Regulator: Lock-up for corrupt politicians if procurement law proclaimed

The content originally appeared on: News Americas Now

Black Immigrant Daily News

The content originally appeared on: Trinidad and Tobago Newsday

Moonilal Lalchan, Chairman and Procurement Regulator at the Office of Public Procurement. –

If the legislation to give the Office of Procurement Regulation (OPR) is fully proclaimed to give it teeth, corrupt politicians engaging in illegal procurement practices will face the full brunt of the law, said OPR chairman Moonilal Lalchan.

“Finally someone in TT, under the office of the Procurement Regulator, will have the opportunity to investigate wrongdoings from ministers all the way down to officer,” Lalchan said. “Once you are involved in those activities we will be involved in the investigation.”

Lalchan said the DPP’s office has agreed to prosecute any incidents on the basis of investigations and findings made by the OPR.

Lalchan was speaking at a session for media workers on the status of public procurement held virtually on Thursday.

He said if the act is fully proclaimed and there is an incident of corruption in a procurement process, a wide range of people could be held liable, brought before the courts and charged. Section 61 (3), Lalchan said, speaks to liability being on the main procurement officer, but the list of offences under the act also speaks to collusion and neglecting to report an incident of corruption or bad practice if an individual is aware.

In a presentation Lalchan explained that the list of offences ranges from splitting procurement to victimisation, bid-rigging and conduct influencing a public officer, including bribery, conflicts of interest and coercive or obstructive practices.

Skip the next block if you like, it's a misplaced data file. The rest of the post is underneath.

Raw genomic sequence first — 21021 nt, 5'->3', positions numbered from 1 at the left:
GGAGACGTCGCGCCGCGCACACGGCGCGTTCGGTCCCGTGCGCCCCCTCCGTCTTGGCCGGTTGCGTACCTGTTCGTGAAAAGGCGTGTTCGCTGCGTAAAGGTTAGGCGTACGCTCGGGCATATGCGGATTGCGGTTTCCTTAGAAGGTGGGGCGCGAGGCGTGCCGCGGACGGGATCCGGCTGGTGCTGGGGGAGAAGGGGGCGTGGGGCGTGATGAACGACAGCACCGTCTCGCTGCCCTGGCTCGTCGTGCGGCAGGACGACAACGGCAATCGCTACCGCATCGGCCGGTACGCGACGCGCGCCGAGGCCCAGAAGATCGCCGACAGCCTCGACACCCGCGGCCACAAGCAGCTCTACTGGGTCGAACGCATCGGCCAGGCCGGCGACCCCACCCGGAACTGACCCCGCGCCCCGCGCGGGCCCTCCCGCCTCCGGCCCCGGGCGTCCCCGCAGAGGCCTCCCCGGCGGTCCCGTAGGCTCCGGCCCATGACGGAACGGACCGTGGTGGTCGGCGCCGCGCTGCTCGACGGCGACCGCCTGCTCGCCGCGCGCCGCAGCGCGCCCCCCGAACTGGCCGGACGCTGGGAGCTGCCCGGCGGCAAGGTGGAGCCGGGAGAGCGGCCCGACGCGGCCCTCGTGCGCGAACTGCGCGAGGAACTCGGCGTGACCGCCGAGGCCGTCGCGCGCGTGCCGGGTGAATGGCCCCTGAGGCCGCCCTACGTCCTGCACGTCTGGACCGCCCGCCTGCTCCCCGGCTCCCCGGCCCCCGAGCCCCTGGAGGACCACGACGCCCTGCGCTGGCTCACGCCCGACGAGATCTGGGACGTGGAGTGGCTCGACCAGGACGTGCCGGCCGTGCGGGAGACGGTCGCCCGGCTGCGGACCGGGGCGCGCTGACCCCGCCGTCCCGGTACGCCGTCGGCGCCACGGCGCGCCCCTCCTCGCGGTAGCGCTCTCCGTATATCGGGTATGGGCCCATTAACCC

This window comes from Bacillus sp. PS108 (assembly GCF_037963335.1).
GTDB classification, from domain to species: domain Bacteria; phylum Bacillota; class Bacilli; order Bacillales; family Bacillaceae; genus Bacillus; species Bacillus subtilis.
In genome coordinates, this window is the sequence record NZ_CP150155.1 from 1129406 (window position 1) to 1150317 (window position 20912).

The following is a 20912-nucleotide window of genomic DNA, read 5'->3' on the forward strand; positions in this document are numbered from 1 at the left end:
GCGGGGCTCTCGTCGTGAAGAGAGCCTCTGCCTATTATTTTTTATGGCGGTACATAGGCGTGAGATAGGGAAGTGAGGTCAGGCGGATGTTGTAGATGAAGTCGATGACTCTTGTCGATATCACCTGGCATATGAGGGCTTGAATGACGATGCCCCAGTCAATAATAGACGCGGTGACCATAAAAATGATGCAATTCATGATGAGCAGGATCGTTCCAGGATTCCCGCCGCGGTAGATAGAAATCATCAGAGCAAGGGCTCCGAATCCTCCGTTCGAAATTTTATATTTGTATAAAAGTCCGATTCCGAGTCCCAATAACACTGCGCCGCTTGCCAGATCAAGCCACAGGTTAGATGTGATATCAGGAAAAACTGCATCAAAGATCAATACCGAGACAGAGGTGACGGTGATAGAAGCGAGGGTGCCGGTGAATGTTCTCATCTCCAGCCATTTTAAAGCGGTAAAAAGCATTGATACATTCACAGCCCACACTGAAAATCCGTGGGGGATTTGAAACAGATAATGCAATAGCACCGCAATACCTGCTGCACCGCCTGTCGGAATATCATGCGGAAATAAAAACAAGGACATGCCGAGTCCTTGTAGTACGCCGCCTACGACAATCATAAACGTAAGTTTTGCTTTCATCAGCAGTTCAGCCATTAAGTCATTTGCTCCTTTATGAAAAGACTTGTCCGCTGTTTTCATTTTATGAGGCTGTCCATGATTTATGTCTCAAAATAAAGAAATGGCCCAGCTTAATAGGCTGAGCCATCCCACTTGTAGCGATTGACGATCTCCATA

He added that while incidents of corruption which occurred before the law is proclaimed could not be investigated retroactively under the law, the OPR can investigate incidents using the laws that were in place at the time.

Sections of the act say a person convicted of a crime within a ten-year period of applying for pre-qualification for tenders under the act, would be rejected, but Lalchan stressed that the OPR would not reject an application for pre-qualification under allegations of being involved in criminal activity.

“You could imagine that people could sabotage the system by alleging that someone is part of a gang and getting them debarred from participating. So there must bea conviction of any fraudulent or illegal practices,” he said.

He also pointed out that the act provides protection for whistleblowers and established a whistleblowing facility outside TT. The OPR plans to roll out that facility a month after the act is fully proclaimed.

The OPR is a body established under the Public Procurement and Disposal of Public Property Act of 2015, which is aimed at providing for public procurement and for the retention and disposal of public property in accordance with the principles of good governance. The act was partially proclaimed in 2015.

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